Merging a PR (yours or contributors)

Start with reading [2] (merging locally).

Remember that pull requests are equivalent to a remote github branch with potentially a multitude of commits. In this case it is recommended to squash remote commit history to have one commit per issue, rather than merging in a multitude of contributor’s commits. In order to do that, as well as close the PR at the same time, it is recommended to use squash commits.

Merging pull requests are equivalent to a “pull” of a contributor’s branch:

git checkout master      # switch to local master branch
git pull apache master   # fast-forward to current remote HEAD
git pull --squash cbranch  # merge to master 

–squash ensures all PR history is squashed into single commit, and allows committer to use his/her own message. Read git help for merge or pull for more information about --squash option. In this example we assume that the contributor’s Github handle is “cuser” and the PR branch name is “cbranch”. Next, resolve conflicts, if any, or ask a contributor to rebase on top of master, if PR went out of sync.

If you are ready to merge your own (committer’s) PR you probably only need to merge (not pull), since you have a local copy that you’ve been working on. This is the branch that you used to create the PR.

git checkout master      # switch to local master branch
git pull apache master   # fast-forward to current remote HEAD
git merge --squash mahout-xxxx

Remember to run regular patch checks, build with tests enabled, and change CHANGELOG.

If everything is fine, you now can commit the squashed request along the lines

git commit --author <contributor_email> -a -m "MAHOUT-XXXX description closes apache/mahout#ZZ"

MAHOUT-XXXX is all caps and where ZZ is the pull request number on apache/mahout repository. Including “closes apache/mahout#ZZ” will close the PR automatically. More information is found here [3].

Next, push to git-wip-us.a.o:

push apache master

(this will require Apache handle credentials).

The PR, once pushed, will get mirrored to github. To update your github version push there too:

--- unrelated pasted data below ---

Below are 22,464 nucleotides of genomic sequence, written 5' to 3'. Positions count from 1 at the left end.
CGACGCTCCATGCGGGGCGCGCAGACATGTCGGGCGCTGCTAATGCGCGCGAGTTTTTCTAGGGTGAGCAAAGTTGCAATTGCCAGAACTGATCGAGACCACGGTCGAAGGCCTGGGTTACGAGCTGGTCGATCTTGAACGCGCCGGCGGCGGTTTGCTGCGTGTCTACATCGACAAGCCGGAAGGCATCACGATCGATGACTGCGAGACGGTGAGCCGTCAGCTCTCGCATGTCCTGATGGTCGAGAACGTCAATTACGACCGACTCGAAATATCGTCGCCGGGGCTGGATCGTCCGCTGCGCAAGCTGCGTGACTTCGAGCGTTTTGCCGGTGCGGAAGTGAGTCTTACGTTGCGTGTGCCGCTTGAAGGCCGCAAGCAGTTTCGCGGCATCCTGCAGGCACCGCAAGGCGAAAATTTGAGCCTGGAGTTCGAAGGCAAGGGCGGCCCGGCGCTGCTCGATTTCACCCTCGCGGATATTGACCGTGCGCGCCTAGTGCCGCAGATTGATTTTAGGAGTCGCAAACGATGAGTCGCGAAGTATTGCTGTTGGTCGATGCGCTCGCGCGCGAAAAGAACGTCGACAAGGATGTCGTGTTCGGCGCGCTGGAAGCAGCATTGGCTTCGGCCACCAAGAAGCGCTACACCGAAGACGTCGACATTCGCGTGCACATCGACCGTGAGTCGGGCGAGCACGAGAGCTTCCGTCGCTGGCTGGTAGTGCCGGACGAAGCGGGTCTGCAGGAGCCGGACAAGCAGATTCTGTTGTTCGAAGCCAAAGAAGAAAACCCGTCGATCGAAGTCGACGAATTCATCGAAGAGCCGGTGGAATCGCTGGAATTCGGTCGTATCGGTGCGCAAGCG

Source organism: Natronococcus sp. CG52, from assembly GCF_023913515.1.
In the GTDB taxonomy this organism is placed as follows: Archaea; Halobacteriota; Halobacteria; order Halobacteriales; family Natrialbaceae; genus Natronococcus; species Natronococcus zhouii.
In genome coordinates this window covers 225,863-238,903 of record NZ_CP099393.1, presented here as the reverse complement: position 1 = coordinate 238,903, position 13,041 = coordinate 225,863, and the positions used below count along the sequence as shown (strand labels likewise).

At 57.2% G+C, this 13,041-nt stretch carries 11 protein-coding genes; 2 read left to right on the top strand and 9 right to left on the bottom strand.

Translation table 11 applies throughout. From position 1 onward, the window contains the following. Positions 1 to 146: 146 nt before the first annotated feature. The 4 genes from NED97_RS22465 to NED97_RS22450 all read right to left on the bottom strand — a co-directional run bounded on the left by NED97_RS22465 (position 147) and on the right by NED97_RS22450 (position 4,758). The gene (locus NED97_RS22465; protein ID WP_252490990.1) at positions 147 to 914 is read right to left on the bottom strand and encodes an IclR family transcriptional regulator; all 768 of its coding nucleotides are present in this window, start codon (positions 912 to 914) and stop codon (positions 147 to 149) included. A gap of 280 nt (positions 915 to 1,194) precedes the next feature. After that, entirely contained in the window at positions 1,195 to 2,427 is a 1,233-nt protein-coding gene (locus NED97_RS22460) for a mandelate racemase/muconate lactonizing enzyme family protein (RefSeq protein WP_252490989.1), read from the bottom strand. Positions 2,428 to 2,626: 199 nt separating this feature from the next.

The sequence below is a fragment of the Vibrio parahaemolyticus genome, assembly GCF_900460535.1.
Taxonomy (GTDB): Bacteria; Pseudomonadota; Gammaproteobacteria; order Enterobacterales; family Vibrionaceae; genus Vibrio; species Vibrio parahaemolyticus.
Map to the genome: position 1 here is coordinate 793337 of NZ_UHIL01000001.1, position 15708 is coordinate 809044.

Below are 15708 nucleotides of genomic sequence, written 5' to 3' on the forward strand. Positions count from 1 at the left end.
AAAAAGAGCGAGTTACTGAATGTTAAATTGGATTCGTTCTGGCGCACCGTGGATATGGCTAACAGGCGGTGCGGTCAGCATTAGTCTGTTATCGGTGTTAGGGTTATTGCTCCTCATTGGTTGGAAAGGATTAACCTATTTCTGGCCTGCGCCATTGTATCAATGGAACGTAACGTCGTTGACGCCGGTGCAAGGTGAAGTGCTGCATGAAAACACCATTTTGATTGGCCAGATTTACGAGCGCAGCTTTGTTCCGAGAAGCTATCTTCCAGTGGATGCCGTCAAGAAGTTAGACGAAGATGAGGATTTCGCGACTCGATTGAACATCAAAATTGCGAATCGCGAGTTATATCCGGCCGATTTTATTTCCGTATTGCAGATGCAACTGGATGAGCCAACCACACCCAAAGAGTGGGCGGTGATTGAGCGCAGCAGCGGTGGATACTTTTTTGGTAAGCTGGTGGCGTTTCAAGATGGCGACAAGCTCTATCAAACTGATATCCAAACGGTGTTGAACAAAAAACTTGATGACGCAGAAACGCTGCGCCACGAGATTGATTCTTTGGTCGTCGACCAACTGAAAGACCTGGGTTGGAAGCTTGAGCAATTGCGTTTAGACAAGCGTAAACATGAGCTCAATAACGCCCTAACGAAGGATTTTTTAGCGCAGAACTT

push origin master

Note on squashing: Since squash discards remote branch history, repeated PRs from the same remote branch are difficult for merging. The workflow implies that every new PR starts with a new rebased branch. This is more important for contributors to know, rather than for committers, because if new PR is not mergeable, github would warn to begin with. Anyway, watch for dupe PRs (based on same source branches). This is a bad practice.

Closing a PR without committing (for committers)

When we want to reject a PR (close without committing), we can just issue an empty commit on master’s HEAD without merging the PR:

git commit --allow-empty -m "closes apache/mahout#ZZ *Won't fix*"
git push apache master

that should close PR ZZ on github mirror without merging and any code modifications in the master repository.

Apache/github integration features

Read [4]. Comments and PRs with Mahout issue handles should post to mailing lists and Jira. Mahout issue handles must be in the form MAHOUT-YYYYY (all capitals). Usually it makes sense to file a jira issue first, and then create a PR with description

MAHOUT-YYYY: <jira-issue-description>

In this case all subsequent comments will automatically be copied to jira without having to mention jira issue explicitly in each comment of the PR.